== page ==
State House boundaries within Pennsylvania attributed with names of legislators and party affiliations. Purpose: Public information and support for transportation planning, design and development. (2019-05) Constraints: The user shall indemnify, save harmless, and, if requested, defend the COMMONWEALTH, their officers, agents, and employees from and against any suits, claims, or actions for injury, death, or property damage arising out of the use of or any defect in the FILES or any accompanying documentation. The COMMONWEALTH excludes any and all implied warranties, including warranties or merchantability and fitness for a particular purpose. The COMMONWEALTH makes no warranty or representation, either express or implied, with respect to the FILES or accompanying documentation, including its quality, performance, merchantability, or fitness for a particular purpose. The FILES and documentation are provided "as is" and the USER assumes the entire risk as to its quality and performance. The COMMONWEALTH will not be liable for any direct, indirect, special, incidental, or consequential damages arising out of the use or inability to use the FILES or any accompanying documentation. The USER is granted permission to translate and add value to the FILES for the use of the FILES on its computer hardware; provided, however, that the USER annually notify the UNIVERSITY / COMMONWEALTH of any customizing or value-adding work done. Any customized or value added versions of the files will contain the following disclaimer: THIS IS NOT A PENNSYLVANIA DEPARTMENT OF TRANSPORTATION APPROVED FILE. THE DEPARTMENT OF TRANSPORTATION RETAINS THE MASTER FILES. THE USER AGREES AND UNDERSTANDS THAT IT MAY NOT FURTHER DISTRIBUTE THE FILES TO A THIRD PARTY.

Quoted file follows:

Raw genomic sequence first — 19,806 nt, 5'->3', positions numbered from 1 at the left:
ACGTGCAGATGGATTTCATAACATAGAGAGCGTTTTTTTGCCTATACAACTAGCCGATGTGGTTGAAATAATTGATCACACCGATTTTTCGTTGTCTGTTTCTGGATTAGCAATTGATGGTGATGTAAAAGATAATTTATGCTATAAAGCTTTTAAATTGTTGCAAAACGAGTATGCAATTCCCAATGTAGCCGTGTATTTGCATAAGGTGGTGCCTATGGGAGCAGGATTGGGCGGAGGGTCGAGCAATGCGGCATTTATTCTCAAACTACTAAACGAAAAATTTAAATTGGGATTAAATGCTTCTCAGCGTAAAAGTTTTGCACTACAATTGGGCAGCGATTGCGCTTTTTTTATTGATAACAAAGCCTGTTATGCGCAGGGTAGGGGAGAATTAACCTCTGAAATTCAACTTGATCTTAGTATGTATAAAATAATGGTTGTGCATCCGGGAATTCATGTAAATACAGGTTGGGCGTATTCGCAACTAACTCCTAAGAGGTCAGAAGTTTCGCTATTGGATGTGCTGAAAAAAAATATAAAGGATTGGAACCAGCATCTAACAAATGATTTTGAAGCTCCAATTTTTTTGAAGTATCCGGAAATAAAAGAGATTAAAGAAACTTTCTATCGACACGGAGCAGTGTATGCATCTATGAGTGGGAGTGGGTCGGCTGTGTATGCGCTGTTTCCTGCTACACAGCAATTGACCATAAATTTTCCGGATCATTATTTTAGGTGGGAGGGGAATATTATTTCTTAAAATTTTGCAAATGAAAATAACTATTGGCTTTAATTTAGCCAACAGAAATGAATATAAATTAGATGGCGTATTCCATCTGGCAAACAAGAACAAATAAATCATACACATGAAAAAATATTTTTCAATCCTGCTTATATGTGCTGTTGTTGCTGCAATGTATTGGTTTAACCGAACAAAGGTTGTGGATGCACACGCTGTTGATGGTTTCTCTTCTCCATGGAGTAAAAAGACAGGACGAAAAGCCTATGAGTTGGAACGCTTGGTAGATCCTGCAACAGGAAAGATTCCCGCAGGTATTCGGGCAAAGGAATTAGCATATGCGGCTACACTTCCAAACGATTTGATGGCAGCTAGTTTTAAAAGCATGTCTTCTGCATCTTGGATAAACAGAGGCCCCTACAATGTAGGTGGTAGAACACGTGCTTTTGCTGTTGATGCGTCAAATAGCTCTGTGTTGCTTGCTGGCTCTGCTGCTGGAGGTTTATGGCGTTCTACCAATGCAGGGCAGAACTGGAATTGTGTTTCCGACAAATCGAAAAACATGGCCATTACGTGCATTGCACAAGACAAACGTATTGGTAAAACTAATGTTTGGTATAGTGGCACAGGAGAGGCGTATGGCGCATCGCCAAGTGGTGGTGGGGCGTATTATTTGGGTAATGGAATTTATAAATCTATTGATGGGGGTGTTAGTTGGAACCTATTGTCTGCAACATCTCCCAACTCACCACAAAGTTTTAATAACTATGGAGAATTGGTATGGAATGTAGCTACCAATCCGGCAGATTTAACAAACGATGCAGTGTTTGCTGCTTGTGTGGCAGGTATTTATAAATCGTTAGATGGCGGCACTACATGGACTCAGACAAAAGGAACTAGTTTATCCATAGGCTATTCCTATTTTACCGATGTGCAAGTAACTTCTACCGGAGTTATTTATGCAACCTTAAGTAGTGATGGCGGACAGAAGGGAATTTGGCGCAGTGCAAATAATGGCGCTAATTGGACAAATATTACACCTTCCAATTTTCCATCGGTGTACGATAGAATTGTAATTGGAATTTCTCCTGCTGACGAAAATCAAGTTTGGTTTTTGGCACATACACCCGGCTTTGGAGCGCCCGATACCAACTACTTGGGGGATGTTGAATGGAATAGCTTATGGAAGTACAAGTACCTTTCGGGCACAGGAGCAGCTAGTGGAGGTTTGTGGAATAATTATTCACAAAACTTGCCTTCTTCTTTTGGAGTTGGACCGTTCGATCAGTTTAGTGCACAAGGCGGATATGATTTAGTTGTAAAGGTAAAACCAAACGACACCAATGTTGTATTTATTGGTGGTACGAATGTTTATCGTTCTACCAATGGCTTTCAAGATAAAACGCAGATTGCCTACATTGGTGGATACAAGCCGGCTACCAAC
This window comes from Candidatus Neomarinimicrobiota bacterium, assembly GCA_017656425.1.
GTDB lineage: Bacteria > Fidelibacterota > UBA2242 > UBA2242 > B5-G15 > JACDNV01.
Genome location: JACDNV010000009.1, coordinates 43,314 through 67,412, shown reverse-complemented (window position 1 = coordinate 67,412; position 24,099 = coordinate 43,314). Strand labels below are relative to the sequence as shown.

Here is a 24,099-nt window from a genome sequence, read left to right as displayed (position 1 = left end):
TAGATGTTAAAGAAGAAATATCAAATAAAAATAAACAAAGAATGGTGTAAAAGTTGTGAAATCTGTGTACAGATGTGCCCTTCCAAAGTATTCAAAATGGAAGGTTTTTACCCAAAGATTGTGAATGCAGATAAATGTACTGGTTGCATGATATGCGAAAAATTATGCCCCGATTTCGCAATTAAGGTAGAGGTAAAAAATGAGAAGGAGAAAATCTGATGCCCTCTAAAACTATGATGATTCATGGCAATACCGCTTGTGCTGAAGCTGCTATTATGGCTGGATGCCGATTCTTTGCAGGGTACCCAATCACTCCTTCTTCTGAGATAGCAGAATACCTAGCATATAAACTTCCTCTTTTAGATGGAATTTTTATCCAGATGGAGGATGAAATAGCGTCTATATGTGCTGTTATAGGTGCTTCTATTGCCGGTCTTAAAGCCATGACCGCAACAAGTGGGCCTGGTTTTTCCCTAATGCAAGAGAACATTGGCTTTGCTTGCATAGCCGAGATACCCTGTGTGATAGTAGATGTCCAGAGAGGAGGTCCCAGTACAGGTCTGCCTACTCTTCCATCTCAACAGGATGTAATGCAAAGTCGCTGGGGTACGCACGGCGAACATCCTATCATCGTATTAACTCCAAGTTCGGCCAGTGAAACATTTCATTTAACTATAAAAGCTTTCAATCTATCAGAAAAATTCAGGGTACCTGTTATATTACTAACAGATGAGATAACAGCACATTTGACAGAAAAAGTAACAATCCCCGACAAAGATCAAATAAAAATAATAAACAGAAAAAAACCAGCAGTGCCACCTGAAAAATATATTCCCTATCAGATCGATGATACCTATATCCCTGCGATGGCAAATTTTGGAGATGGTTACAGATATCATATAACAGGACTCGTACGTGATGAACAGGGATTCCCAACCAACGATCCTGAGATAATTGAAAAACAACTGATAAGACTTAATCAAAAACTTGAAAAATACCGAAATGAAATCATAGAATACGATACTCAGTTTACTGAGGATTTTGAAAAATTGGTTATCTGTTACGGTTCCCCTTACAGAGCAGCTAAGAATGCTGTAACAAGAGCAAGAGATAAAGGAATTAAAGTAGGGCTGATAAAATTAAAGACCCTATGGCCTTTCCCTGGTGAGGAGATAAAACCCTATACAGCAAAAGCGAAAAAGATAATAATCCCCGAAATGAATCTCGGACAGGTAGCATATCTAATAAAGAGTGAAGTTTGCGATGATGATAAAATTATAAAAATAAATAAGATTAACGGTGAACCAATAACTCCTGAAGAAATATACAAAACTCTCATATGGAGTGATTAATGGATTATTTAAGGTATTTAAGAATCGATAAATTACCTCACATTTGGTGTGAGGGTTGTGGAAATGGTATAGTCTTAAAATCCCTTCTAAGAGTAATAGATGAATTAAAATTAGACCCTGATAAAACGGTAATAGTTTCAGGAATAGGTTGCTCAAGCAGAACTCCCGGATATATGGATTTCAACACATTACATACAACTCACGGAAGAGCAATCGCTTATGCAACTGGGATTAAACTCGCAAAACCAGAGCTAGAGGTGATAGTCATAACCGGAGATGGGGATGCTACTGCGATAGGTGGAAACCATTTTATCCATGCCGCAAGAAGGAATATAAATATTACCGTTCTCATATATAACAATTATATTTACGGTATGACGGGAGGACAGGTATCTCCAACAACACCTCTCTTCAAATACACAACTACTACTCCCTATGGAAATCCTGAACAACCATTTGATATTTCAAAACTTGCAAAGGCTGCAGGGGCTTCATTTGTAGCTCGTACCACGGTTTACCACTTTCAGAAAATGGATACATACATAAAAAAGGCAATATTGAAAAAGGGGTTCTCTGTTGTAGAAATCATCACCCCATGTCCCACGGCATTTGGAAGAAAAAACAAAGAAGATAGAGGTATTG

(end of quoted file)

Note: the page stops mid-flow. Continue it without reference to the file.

- API data.pa.gov | Last Updated 2019-02-15T14:40:39.000Z
Every year, CMS will update the Open Payments data at least once after its initial publication. The refreshed data will include updates to data disputes and other data corrections made since the initial publication of this data documenting payments or transfers of value to physicians and teaching hospitals, and physician ownership and investment interests. This financial data is submitted by applicable manufacturers and applicable group purchasing organizations (GPOs).
- API data.pa.gov | Last Updated 2019-04-16T21:25:20.000Z
This dataset contains summary information on lobbying expenses incurred during the 2017 calendar year. The data is also available and searchable on www.pa.lobbyingservices.pa.gov.
- API data.pa.gov | Last Updated 2017-07-19T15:40:12.000Z
This dataset contains information about individual projects by state agencies through the Governor’s Office of Transformation, Innovation, Management and Efficiency (GO-TIME). Data includes the project name, agency, description, status, cost savings type, non-financial benefits and net savings for the 2015-16 fiscal year. The projects are intended to produce cost savings, efficiency gains, service improvements and other benefits. State agencies are able to reinvest their savings into programs and to offset rising costs in other areas. These efforts have resulted in over $156 million in savings in the 2015-16 fiscal year, exceeding the Governor’s goal of $150 million in savings. With this success, the Governor has now challenged GO-TIME to achieve $500 million in savings by 2020. GO-TIME uses a standard methodology to calculate cost savings and a project management tool to track agency cost savings estimates and monitor the progress of initiatives on a quarterly basis, ensuring that cost savings are accurately captured and savings goals are achieved. Actual or estimated expenses are subtracted from savings to determine net project savings. Savings within each year are prorated based on the date of project implementation, with project costs taken in full in the year in which they are incurred. This data is also published and searchable on the https://www.governor.pa.gov/go-time/ website.
Consumer Guide to Private Health Insurance Coverage for Mental Health and Substance Use Disorder Insurancedata.pa.gov | Last Updated 2019-02-15T14:41:56.000Z
Treatment for mental health and substance use disorders, also known as drug and alcohol issues, is essential to the health and wellbeing of Pennsylvanians. And, insurance coverage for mental health and substance use disorder benefits is critical to ensuring consumers can access and afford these services. In many cases, the laws and regulations governing insurance companies require certain services to be covered in certain ways. In order to ensure Pennsylvanians understand what benefits they are guaranteed access to, the Pennsylvania Insurance Department has put together this consumer guide to health insurance coverage for mental health and substance use disorder treatment in the Commonwealth.